Remington Outdoor Company Inc, one of the oldest and most recognized gun companies in the world, announced on Monday that it will file for Chapter 11 bankruptcy. The move will slash its $950 million debt load and would allow the company to stay in business while it restructures. According to Remington, the agreement with lenders will allow the company to reduce its debt by $700 million and injects $145 million of new capital into its subsidiaries.
Remington has faced backlash by gun control lobbyists as the company is known for being the maker of the Bushmaster AR-15-style rifle, which was used to kill 20 first-graders and six educators in Connecticut in 2012.
The bankruptcy is also due to a decline in sales, caused by growing fears that guns will become heavily regulated by the US government.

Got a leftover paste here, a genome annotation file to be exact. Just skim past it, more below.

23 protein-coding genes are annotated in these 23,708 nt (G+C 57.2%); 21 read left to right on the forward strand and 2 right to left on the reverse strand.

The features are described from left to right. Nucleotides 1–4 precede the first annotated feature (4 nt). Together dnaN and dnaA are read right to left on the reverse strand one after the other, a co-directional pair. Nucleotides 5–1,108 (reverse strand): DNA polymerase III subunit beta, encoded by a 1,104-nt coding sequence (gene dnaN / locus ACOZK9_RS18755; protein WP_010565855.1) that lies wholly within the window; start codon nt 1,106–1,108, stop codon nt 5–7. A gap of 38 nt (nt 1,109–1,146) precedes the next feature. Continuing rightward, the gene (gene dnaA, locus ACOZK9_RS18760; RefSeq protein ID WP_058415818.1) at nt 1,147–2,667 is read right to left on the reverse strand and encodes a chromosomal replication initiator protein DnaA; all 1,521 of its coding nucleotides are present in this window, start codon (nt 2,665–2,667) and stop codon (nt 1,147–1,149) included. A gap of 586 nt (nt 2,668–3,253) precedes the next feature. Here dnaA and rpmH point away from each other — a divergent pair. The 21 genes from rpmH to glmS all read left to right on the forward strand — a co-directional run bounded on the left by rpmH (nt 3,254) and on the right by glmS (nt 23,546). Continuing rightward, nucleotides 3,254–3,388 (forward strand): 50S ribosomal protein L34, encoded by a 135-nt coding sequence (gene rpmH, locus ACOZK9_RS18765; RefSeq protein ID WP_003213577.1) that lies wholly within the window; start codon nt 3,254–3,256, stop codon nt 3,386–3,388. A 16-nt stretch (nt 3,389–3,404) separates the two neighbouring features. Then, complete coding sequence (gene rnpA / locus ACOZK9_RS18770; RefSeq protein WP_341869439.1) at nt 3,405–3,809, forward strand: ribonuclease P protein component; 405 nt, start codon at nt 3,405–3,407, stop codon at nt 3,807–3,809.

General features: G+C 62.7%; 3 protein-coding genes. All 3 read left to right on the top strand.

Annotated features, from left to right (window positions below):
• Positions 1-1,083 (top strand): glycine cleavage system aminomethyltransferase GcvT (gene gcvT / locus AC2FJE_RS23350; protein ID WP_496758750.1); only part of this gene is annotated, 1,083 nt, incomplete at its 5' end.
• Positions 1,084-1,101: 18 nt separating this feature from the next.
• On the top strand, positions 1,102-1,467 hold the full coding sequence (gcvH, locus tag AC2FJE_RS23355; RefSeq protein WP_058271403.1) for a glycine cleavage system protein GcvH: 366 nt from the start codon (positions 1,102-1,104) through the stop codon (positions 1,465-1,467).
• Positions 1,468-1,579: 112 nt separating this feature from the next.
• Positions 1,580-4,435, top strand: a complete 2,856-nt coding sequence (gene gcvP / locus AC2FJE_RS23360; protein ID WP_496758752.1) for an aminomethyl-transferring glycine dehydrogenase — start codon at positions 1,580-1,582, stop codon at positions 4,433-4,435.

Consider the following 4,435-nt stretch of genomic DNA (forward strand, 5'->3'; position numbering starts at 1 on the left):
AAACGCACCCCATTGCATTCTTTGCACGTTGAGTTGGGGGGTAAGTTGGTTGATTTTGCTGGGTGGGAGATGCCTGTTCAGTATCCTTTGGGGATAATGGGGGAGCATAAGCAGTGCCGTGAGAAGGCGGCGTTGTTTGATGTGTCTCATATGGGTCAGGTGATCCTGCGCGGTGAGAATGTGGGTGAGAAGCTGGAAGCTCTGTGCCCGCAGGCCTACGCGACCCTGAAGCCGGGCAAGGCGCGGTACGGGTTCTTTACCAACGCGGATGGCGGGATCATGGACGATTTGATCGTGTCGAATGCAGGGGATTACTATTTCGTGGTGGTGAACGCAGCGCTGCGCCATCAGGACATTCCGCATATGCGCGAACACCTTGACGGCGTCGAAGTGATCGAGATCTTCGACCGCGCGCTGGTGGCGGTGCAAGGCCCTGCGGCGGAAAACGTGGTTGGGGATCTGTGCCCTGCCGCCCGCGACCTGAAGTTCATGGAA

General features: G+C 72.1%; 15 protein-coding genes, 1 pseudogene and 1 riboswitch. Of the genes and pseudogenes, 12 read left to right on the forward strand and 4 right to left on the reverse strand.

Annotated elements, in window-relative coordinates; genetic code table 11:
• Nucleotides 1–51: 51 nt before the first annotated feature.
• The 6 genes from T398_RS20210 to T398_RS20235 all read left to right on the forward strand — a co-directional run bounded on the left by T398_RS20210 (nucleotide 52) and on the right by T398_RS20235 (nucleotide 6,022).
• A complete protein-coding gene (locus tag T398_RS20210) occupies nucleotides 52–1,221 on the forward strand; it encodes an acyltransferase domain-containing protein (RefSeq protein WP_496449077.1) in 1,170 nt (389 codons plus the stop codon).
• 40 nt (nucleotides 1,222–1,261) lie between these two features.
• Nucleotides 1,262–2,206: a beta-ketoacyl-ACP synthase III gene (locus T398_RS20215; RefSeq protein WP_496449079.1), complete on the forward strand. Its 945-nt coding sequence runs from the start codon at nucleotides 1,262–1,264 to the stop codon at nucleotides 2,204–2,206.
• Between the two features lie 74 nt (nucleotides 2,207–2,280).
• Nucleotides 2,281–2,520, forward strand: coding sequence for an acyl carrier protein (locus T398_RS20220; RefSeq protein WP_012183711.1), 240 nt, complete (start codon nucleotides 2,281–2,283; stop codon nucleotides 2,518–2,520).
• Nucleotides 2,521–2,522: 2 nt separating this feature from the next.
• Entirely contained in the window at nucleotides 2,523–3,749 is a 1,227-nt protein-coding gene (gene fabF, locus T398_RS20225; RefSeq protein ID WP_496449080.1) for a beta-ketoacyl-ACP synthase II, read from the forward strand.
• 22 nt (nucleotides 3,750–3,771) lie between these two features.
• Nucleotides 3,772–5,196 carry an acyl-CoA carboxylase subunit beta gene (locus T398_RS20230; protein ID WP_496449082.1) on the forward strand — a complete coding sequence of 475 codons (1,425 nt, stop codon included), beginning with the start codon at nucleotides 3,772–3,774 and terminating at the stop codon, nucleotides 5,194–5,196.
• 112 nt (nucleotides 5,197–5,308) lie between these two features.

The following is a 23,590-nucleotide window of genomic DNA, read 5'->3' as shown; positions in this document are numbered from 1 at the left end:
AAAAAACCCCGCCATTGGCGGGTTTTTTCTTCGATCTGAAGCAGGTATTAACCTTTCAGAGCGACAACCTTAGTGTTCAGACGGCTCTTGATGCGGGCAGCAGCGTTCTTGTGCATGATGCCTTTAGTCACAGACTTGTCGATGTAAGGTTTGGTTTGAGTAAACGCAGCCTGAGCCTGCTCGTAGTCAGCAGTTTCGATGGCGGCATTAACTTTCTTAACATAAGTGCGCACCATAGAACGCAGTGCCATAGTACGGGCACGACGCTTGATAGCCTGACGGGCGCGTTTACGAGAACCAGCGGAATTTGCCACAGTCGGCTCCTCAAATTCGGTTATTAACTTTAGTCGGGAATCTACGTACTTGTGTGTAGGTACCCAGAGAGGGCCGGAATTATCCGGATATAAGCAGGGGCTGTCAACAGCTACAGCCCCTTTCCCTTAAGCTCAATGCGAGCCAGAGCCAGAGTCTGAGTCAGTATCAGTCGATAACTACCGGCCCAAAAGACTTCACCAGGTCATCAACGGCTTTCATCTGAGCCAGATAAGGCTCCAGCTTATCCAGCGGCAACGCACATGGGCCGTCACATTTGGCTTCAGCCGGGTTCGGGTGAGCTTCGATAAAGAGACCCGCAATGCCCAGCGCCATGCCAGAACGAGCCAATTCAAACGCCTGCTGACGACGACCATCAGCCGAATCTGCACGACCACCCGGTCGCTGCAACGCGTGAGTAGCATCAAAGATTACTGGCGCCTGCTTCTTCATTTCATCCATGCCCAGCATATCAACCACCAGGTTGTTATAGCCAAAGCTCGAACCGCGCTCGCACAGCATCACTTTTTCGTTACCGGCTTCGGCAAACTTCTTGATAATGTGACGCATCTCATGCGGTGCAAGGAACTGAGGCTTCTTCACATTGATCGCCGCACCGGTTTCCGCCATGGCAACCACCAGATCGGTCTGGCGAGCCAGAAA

President Donald Trump assured the public that he would not infringe on “the right of the people to keep and bear arms”. Since Trump won the 2016 election in November, gun manufacturer, American Outdoor Brands Corp, lost nearly two-thirds of its stock market value. Sturm Ruger & Company Inc also saw its stock fall by approximately one quarter.
Remington said it will benefit from $145 million in the bankruptcy filing which will fund the company through the Chapter 11 process.
The bankruptcy will sever ties between the company and its private equity firm, Cerberus Capital Management LP. Remington’s creditors, which include JPMorgan Asset Management and Franklin Templeton Investments, will exchange the company’s debt holdings for equity in the company.
Remington said that it will continue its business operations in addition to keeping its workforce on the payroll.
“We will emerge from this process with a deleveraged balance sheet and ample liquidity, positioning Remington to compete more aggressively and to seize future growth opportunities,” said Anthony Acitelli, Remington Chief Executive Officer.
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